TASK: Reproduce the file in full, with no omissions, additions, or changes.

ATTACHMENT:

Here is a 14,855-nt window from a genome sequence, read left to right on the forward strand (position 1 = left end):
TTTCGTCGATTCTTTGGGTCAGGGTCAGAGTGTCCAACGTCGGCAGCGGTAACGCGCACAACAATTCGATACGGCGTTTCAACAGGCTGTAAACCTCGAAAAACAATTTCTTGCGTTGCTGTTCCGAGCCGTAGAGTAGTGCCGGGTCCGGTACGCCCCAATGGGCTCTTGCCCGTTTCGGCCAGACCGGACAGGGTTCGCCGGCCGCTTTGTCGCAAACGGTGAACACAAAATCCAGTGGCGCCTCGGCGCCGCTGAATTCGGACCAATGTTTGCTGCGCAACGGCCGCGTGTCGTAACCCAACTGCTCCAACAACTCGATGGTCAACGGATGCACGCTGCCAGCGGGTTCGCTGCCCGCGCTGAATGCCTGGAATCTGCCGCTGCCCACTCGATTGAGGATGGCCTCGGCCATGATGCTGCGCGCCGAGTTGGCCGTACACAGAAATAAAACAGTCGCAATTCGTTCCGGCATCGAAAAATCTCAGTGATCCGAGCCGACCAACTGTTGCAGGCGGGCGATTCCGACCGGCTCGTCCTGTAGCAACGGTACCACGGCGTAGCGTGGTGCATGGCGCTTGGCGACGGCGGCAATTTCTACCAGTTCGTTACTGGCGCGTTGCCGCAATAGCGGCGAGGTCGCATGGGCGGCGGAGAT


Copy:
Here is a 14,855-nt window from a genome sequence, read left to right on the forward strand (position 1 = left end):
TTTCGTCGATTCTTTGGGTCAGGGTCAGAGTGTCCAACGTCGGCAGCGGTAACGCGCACAACAATTCGATACGGCGTTTCAACAGGCTGTAAACCTCGAAAAACAATTTCTTGCGTTGCTGTTCCGAGCCGTAGAGTAGTGCCGGGTCCGGTACGCCCCAATGGGCTCTTGCCCGTTTCGGCCAGACCGGACAGGGTTCGCCGGCCGCTTTGTCGCAAACGGTGAACACAAAATCCAGTGGCGCCTCGGCGCCGCTGAATTCGGACCAATGTTTGCTGCGCAACGGCCGCGTGTCGTAACCCAACTGCTCCAACAACTCGATGGTCAACGGATGCACGCTGCCAGCGGGTTCGCTGCCCGCGCTGAATGCCTGGAATCTGCCGCTGCCCACTCGATTGAGGATGGCCTCGGCCATGATGCTGCGCGCCGAGTTGGCCGTACACAGAAATAAAACAGTCGCAATTCGTTCCGGCATCGAAAAATCTCAGTGATCCGAGCCGACCAACTGTTGCAGGCGGGCGATTCCGACCGGCTCGTCCTGTAGCAACGGTACCACGGCGTAGCGTGGTGCATGGCGCTTGGCGACGGCGGCAATTTCTACCAGTTCGTTACTGGCGCGTTGCCGCAATAGCGGCGAGGTCGCATGGGCGGCGGAGAT